Trickling filters are the other commonly used
method of secondary treatment. In this method, the
sewage is sprayed over a bed of rocks or molded
plastic (Figure 6a). The components of the bed must
be large enough so that air penetrates to the bottom
but small enough to maximize the surface area available for microbial activity. A biofilm of aerobic microbes grows on the rock or plastic surfaces (Figure
6b). Because air circulates throughout the rock bed,
these aerobic microorganisms in the slime layer can
oxidize much of the organic matter trickling over the
surfaces into carbon dioxide and water. Trickling
filters remove 80–85% of the BOD, so they are generally less efficient than activated sludge systems.
However, they are usually less troublesome to operate and have fewer problems from overloads or toxic
sewage. Note that sludge is also a product of trickling
Another biofilm-based design for secondary
sewage treatment is the rotating biological contactor system. This is a series of disks several feet in
diameter, mounted on a shaft. The disks rotate
slowly, with their lower 40% submerged in wastewater. Rotation provides aeration and contact between
the biofilm on the disks and the wastewater. The rotation also tends to cause the accumulated biofilm to
slough off when it becomes too thick. This is about
the equivalent of floc accumulation in activated
Disinfection and Release
Treated sewage is disinfected, usually by chlorination, before being discharged (Figure 6c). The discharge is usually into an ocean or into flowing
streams, although spray-irrigation fields are sometimes used to avoid phosphorus and heavy metal contamination of waterways.
Sewage can be treated to a level of purity that allows its use as drinking water. This is the practice
now in some arid-area cities in the United States and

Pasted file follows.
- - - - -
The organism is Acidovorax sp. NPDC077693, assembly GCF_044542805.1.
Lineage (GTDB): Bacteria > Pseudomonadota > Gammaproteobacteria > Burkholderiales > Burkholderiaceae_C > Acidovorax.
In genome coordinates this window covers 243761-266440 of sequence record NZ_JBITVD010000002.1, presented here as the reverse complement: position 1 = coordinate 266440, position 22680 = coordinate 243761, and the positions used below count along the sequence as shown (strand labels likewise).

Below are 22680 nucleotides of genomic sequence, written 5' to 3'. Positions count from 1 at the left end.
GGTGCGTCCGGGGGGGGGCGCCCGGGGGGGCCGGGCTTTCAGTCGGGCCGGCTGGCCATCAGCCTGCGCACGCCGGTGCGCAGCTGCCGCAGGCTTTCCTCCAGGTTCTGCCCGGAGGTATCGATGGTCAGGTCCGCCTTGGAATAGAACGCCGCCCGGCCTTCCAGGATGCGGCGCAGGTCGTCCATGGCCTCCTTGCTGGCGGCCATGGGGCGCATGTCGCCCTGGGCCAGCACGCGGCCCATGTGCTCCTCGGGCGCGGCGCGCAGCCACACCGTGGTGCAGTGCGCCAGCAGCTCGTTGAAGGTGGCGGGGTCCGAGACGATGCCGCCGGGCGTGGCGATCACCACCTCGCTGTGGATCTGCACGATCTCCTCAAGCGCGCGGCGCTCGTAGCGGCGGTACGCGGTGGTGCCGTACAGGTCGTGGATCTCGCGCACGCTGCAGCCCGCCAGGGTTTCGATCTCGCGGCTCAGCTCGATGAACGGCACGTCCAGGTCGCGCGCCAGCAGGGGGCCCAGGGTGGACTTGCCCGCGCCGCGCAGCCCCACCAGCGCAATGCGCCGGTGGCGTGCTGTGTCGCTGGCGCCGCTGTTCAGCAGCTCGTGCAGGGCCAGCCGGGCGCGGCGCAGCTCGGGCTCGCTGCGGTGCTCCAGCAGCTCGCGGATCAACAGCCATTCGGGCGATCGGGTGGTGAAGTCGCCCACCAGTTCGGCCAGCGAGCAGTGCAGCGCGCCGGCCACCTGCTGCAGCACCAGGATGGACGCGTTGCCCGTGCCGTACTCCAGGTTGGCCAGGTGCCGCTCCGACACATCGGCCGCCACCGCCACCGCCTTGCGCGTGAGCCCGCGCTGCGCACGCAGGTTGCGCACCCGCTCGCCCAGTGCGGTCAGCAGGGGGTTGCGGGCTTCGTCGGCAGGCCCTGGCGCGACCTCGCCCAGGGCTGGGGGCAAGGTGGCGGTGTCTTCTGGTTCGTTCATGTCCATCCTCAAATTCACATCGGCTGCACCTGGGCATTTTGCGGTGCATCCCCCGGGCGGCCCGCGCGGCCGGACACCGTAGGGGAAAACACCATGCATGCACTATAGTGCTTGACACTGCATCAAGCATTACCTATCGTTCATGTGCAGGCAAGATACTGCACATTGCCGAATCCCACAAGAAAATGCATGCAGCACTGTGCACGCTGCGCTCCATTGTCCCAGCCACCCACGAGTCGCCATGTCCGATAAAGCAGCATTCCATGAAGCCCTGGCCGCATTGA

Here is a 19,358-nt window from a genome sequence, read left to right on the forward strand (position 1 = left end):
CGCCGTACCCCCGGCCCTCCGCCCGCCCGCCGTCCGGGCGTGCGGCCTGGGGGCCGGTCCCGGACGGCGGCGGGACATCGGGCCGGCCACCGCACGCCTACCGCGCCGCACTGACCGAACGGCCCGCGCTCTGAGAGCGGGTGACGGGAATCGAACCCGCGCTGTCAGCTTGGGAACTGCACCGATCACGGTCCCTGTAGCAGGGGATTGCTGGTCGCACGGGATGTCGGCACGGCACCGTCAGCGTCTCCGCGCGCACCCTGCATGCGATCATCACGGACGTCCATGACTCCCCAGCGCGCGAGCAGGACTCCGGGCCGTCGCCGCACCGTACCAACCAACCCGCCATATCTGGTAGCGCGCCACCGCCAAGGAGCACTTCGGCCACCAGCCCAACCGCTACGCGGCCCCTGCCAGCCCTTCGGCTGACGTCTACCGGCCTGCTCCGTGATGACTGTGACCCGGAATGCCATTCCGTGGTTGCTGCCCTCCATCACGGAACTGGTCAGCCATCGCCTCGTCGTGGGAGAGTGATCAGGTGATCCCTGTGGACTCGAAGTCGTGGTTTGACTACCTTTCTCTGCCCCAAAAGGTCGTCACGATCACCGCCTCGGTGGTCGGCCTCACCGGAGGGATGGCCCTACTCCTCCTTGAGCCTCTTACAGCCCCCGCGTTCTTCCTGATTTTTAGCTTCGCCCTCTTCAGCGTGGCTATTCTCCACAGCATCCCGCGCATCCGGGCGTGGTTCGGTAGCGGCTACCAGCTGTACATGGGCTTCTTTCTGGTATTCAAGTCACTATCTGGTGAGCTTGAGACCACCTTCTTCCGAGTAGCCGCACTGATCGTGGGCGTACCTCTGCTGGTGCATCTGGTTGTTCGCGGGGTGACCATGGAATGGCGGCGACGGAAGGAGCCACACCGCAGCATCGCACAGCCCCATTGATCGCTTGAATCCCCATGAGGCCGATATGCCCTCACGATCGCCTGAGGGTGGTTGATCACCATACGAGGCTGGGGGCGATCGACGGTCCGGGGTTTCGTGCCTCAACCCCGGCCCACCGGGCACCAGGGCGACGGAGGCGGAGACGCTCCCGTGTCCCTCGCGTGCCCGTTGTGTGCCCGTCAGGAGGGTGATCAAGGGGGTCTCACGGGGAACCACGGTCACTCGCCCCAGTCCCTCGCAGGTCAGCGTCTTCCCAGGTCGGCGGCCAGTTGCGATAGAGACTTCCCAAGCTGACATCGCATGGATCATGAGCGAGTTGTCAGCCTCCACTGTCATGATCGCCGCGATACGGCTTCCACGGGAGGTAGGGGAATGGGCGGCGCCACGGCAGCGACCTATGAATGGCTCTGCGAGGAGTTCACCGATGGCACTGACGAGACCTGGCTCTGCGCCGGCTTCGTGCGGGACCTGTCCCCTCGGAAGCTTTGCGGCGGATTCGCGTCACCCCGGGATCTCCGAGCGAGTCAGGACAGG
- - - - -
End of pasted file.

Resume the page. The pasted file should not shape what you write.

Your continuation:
will probably be expanded. In a typical system, the
treated sewage is filtered to remove microscopic suspended particles, then passed through a reverse osmosis purification system to remove microorganisms.
Any remaining microorganisms are killed by exposure to UV light or other disinfectants.
Primary sludge accumulates in primary sedimentation tanks; sludge also accumulates in activated
sludge and in trickling filter secondary treatments.
For further treatment, these sludges are often pumped
to anaerobic sludge digesters (Figure 6d and Figure
7). The process of sludge digestion is carried out in
large tanks from which oxygen is almost completely
excluded. In secondary treatment, emphasis is placed
on the maintenance of aerobic conditions so that organic matter is converted to carbon dioxide, water,
and solids that can settle out. An anaerobic sludge
digester, however, is designed to encourage the
growth of anaerobic bacteria, especially methaneproducing bacteria that decrease these organic solids
by degrading them to soluble substances and gases,
mostly methane (60–70%) and carbon dioxide (20–
30%). Methane and carbon dioxide are relatively
innocuous end-products, comparable to the carbon
dioxide and water from aerobic treatment. The methane is routinely used as a fuel for heating the digester
and is also frequently used to run power equipment in
the plant. There are essentially three stages in the
activity of an anaerobic sludge digester. The first
stage is the production of carbon dioxide and organic
acids from anaerobic fermentation of the sludge by
various anaerobic and facultatively anaerobic microorganisms. In the second stage, the organic acids are